Hello, I’m Kathleen Carter and this is another post documenting my work processing the Anthony Alfosin archive.
As discussed in previous blog posts, Dr. Anthony Alofsin is a prolific writer. He is also an accomplished professor. So with all of his research and manuscripts carefully inventoried and rehoused, I’ve now moved onto another area of the Alofin archive: the course materials.
Dr. Alofsin has taught at The University of Texas at Austin since 1987 where he was instrumental in founding the School of Architecture’s Ph.D. program and has offered many courses over his career. Materials from these courses, especially from the architectural survey courses that provided overviews and comparisons of architecture from around the world and throughout history, are included in the papers that he donated to the Alexander Architectural Archive. Though some of these courses are no longer taught, the Alofsin archive contains their lecture notes, reading materials, syllabi, and many, many 35 mm slides used for lectures – 2,415 to be exact!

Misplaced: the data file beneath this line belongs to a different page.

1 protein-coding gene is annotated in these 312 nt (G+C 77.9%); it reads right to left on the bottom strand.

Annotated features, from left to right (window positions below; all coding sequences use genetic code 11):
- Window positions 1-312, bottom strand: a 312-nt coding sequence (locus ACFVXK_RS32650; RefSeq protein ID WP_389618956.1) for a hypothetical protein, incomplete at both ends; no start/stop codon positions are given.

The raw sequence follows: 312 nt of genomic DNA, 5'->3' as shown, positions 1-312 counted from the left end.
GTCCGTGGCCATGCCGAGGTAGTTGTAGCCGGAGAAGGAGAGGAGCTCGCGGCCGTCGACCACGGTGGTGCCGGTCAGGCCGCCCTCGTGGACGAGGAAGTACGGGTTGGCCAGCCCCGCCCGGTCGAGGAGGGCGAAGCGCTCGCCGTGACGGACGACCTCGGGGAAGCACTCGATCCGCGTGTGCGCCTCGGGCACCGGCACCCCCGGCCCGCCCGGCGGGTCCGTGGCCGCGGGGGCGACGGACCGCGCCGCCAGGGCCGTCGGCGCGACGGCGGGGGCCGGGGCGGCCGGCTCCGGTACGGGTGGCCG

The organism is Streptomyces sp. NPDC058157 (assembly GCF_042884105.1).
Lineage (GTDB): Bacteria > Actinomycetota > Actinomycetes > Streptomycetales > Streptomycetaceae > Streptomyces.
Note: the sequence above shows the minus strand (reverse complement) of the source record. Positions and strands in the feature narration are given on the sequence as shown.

The slides include stunning images of architecture from around the world and provided the visual accompaniment for Alofsin’s survey courses on the history of architecture. A big part of processing this portion of the collection was rehousing all of them – each of the 43 carousels took an average of about twenty minutes to completely rehouse, which added up!
All of the slides were kept in slide carousels organized by each individual lecture, still arranged in the order that they were used in the class. While this was great for seeing exactly how the slides fit into Alofsin’s lectures, each carousel took up a great deal of space and wasn’t the best environment for the long-term storage and preservation of these slides. For their well-being, I carefully removed each from its carousel and (while maintaining their order) rehoused them into archival boxes. Here they will be more easily accessible and safe while still remaining in the context that Alofsin used them in the courses that he taught for the School of Architecture.
These slides, along with a great deal of notes and materials from courses that Alofsin taught, make up one of the most fascinating parts of the collection, but a small part of Alofsin’s overall career. Next I will be working on organizing and rehousing the administrative documents from Alofsin’s career as a professor at The University of Texas at Austin as well as some of his professional work as an architect.